In 1989, the trustees of the SOLO Fund instituted an "associate membership program" to obtain more employers to participate in the Fund. Pet. App. 5a. They did so, in part, through contracts with so-called "employer collective bargaining representatives" (ECBRs), who could not bargain over anything except plan-related matters. Id. at 5a-6a. Those contracts authorized the ECBRs to negotiate "Associate Membership Agreement[s]" on behalf of employers with Local 947. Id. at 6a. Petitioner Medco Administrative Services (Medco) functioned as an ECBR and also enrolled itself in the plan. Id. at 7a-8a. Petitioner Goldstein is the former President of Medco. Id. at 7a n.5.

In soliciting employers for the Fund, Medco would first require an interested employer to execute a document entitled "Authorization of Collective Bargaining Representative," which named Medco as the employer's collective bargaining representative. Pet. App. 8a. Medco then obtained information concerning the health of the employer's employees, which was forwarded to the Fund. Ibid. If the employer met the Fund's criteria, Medco then entered into an Associate Membership Agreement with the employer and Local 947. Ibid. Under the membership agreement, the employer agreed to be bound by the terms of the SOLO Fund's Trust Agreement. Ibid.

Although the Trust Agreement required employers to contribute to the Fund, Medco's membership agreements directed employers to pay their monthly contributions to Medco. Pet. App. 9a. Medco billed employers for a contribution amount that included not only a contribution to the Fund but also membership fees of employees for Local 947 and a "service fee" for Medco. Ibid. Goldstein and Medco determined the amount of this "service fee," but Medco's bills to employers did not specify how much of the employer's monthly contribution would be forwarded to the Fund and how much would be kept by Medco. Id. at 9a, 17a-18a & n.12. Medco's "service fees" were sometimes more than 31% of an employer's monthly contribution. Id. at 19a. From March 1991 through February 28, 1997, petitioners deducted a total of $6,631,806 in service fees from employer contributions. C.A. App. 1729-1730 (Magistrate's Report and Recommendation).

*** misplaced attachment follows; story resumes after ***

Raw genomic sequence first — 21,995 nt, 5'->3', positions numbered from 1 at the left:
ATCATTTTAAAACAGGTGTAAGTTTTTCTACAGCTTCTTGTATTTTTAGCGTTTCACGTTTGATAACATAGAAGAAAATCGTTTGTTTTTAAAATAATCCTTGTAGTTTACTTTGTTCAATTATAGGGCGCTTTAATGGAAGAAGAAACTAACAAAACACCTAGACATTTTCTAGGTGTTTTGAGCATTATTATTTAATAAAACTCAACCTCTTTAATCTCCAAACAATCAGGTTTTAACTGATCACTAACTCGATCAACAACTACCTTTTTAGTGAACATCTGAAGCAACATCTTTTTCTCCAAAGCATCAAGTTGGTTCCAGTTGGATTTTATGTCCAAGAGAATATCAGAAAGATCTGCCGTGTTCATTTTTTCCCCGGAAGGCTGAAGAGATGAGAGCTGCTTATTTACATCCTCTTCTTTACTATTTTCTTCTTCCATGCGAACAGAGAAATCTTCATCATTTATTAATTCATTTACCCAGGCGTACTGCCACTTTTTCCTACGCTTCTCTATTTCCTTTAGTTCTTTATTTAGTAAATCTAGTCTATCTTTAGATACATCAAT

3. In 1995, the Secretary sued petitioners and other defendants for ERISA violations in connection with the SOLO Fund. Pet. App. 4a. All defendants except petitioners agreed to consent judgments. Ibid. The Secretary and petitioners then filed cross-motions for summary judgment. Id. at 4a-5a.

The district court granted summary judgment to the Secretary and denied petitioners' motion for summary judgment. Pet. App. 4a, 28a-29a. The court reasoned that petitioners were fiduciaries as defined in ERISA. Id. at 13a-20a; see 29 U.S.C. 1002(21)(A)(i) (fiduciary includes a person who exercises authority or control over the management or disposition of plan assets). The court concluded that contributions petitioners received from employers were plan assets under a "documentary approach," which relies on documents governing the relationship between the Fund and employers. The court noted that those documents gave the plan the right to receive all contribution amounts from a contributing employer. Pet. App. 15a-18a. The court also concluded that the contributions were plan assets under a "functional approach," which considers whether the item in question may be used to benefit a fiduciary at the expense of plan participants or beneficiaries. Id. at 15a, 18a-20a. The court held that petitioners were fiduciaries with respect to the plan assets in question (the employer contributions sent to Medco), because petitioners exercised control or authority over the employer contributions by setting the total amount of contributions an employer had to pay. Id. at 20a.